Kayotsarga ('Self-awareness by relaxation') removes all ills, purifies character. He who does not know the technique of kayotsarga cannot change his nature.

The specialists of self-hypnotism have enumerated four canons. The first canon is: "auto-relaxation". It means self-relaxation. It is the very process of kayotsarga. Without the technique of kayotsarga the process of changing one's habit is not completed. Whether it is the matter of changing one's disposition or curing a disease, the first essential step is kayotsarga.

Self Analysis - Anupreksha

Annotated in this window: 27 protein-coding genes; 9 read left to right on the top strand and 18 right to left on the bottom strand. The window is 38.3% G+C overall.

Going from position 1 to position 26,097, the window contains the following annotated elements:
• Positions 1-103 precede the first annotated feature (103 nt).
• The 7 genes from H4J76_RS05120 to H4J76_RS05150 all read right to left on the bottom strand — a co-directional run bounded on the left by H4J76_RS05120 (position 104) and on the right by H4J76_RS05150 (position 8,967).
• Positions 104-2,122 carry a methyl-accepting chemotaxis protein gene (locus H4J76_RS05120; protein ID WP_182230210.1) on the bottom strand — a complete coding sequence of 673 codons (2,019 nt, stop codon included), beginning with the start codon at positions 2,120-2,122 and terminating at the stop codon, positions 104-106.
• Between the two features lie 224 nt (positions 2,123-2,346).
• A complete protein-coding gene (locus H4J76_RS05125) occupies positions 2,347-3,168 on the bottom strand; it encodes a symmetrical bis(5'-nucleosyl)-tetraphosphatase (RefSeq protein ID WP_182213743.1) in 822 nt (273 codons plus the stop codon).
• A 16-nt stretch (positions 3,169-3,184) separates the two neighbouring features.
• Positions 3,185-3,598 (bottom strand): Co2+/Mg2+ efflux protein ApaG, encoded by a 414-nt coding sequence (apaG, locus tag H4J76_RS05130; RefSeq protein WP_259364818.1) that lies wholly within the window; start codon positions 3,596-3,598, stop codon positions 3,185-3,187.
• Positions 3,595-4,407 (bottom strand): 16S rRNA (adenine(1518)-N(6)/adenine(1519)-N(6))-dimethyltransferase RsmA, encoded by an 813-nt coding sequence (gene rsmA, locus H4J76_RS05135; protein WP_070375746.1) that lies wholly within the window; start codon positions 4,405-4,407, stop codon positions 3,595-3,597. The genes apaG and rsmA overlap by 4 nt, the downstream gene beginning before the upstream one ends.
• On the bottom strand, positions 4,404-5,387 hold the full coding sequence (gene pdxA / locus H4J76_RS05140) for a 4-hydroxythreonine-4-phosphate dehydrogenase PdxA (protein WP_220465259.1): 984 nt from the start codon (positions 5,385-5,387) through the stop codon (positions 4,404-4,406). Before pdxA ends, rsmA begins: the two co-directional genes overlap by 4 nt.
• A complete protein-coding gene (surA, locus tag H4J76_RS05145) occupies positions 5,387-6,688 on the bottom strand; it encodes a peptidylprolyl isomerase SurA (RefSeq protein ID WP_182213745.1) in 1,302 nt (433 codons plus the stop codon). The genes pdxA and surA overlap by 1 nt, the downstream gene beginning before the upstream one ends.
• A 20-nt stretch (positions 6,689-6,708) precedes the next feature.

The second axiom of changing one's disposition is - "self analysis" - anupreksha. We must analyse the habit, the disposition that we want to change. One has to practise anupreksha - self-observation and self-analysis. Self-analysis is the second rule of hypnotism. The second rule of the technique of kayotsarga is - anupreksha. Both run parallel to each other. If I want to get rid of anger, I must do some self-analysis as to why anger is bad. Why do I want to get rid of it? If there is nothing wrong with it, the question of abandoning anger does not arise. Is anger bad? I must reflect upon it. I must dissect it, practise anupreksha, go deep into it, and reach a state of perceptual judgment and reflective analysis. Then shall I come to know that anger is a kind of fever. When it enters the body, it breaks it up quite, and impairs one's powers. It is a fever of the brain, of the heart and of the adrenal glands. It saps the vitality of all these three. When a man indulges in anger, the brain is affected first and foremost. It is all flushed. There is so much excitement and such terrible expense of energy as to cause extreme perturbation and every part of the brain becomes red- hot. The second victim of anger is the heart. The moment a man is assailed by wrath, the heartbeat registers a sudden increase. The heart palpitates faster and starts functioning erratically. The third victim of wrath is the adrenal glands. While a man is in a state of rage, the adrenals are obliged to secrete more and more and their potency is diminished. Thus, the brain, the heart and the adrenal glands are all impaired. The three constitute important elements of life. Because of anger, the vitality of all three is undermined. Any retardation of the brain upsets the entire nervous system. With the enfeeblement of the heart, the circulatory system goes out of order. And with the emaciation of the adrenal glands, a man's vital power is destroyed.